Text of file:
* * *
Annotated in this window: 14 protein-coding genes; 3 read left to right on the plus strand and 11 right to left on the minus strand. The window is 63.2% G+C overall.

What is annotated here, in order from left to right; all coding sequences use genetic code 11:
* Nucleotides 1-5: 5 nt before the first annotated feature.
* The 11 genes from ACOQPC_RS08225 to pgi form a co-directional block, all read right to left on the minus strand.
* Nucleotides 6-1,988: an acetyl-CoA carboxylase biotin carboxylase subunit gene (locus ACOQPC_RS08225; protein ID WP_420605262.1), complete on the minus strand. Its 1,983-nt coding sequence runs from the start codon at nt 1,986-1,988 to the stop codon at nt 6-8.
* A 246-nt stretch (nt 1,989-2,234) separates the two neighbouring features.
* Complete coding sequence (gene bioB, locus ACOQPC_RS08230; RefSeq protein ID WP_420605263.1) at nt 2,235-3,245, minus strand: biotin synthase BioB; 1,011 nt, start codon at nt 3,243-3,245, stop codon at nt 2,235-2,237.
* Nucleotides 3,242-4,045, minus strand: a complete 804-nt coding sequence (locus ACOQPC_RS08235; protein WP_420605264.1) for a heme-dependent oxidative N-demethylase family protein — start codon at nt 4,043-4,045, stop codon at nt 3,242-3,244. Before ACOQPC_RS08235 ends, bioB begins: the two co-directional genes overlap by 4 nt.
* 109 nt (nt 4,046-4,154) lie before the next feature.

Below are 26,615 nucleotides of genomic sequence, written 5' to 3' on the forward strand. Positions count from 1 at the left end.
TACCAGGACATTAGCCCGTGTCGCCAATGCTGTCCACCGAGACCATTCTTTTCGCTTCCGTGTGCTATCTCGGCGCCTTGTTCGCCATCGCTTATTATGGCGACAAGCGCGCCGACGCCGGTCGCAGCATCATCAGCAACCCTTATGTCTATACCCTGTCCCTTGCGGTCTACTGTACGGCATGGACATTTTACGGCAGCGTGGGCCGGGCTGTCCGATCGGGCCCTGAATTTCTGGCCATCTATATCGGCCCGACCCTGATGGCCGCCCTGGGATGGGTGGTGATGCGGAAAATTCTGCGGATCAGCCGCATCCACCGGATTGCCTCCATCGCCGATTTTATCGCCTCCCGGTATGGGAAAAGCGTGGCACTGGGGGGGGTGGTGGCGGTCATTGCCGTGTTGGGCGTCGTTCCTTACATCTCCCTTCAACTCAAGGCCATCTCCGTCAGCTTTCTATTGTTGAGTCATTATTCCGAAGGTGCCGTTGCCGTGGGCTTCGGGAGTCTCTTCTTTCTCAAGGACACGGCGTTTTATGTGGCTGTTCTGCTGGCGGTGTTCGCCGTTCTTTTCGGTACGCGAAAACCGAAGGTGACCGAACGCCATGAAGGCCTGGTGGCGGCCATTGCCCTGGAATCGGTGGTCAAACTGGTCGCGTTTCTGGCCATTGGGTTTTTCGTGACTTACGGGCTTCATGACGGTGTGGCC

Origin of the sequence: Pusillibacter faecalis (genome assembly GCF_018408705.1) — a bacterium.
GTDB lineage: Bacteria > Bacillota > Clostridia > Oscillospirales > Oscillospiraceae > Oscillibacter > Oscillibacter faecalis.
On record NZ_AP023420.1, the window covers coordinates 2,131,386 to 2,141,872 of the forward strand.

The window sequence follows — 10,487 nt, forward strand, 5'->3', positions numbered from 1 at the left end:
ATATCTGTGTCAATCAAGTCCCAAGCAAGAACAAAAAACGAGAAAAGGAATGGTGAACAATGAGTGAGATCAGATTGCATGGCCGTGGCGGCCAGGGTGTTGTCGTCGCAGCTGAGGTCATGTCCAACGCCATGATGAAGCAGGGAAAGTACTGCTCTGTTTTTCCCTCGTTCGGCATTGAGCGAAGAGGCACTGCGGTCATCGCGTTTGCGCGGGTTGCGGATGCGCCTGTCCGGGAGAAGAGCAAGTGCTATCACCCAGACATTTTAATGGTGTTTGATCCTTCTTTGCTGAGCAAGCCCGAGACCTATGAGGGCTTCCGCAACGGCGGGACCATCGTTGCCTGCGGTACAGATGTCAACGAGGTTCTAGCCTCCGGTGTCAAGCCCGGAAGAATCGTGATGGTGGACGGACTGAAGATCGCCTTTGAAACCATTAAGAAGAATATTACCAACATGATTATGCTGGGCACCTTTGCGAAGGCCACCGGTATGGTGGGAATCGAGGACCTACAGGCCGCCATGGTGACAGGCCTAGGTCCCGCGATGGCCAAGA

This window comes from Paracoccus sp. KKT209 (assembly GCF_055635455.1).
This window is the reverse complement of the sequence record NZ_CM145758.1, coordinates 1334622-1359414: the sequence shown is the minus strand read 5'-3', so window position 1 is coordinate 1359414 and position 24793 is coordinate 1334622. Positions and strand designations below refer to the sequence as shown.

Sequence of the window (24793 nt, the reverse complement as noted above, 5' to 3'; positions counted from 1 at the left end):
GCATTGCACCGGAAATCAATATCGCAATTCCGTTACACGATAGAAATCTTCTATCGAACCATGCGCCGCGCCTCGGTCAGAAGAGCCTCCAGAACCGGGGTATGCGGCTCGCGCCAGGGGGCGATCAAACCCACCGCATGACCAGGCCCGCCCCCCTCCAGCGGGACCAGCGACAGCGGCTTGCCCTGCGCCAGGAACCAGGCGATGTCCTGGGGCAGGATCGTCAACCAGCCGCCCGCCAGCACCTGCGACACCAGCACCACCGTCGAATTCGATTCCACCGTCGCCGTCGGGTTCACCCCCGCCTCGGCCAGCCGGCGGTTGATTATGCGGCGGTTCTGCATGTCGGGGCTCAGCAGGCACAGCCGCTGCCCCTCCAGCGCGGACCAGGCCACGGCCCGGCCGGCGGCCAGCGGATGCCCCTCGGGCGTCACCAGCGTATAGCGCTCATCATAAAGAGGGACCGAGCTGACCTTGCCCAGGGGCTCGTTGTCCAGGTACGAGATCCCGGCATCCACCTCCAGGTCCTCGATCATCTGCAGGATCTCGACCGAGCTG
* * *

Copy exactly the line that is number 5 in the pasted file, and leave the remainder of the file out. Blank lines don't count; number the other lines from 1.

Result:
* Nucleotides 6-1,988: an acetyl-CoA carboxylase biotin carboxylase subunit gene (locus ACOQPC_RS08225; protein ID WP_420605262.1), complete on the minus strand. Its 1,983-nt coding sequence runs from the start codon at nt 1,986-1,988 to the stop codon at nt 6-8.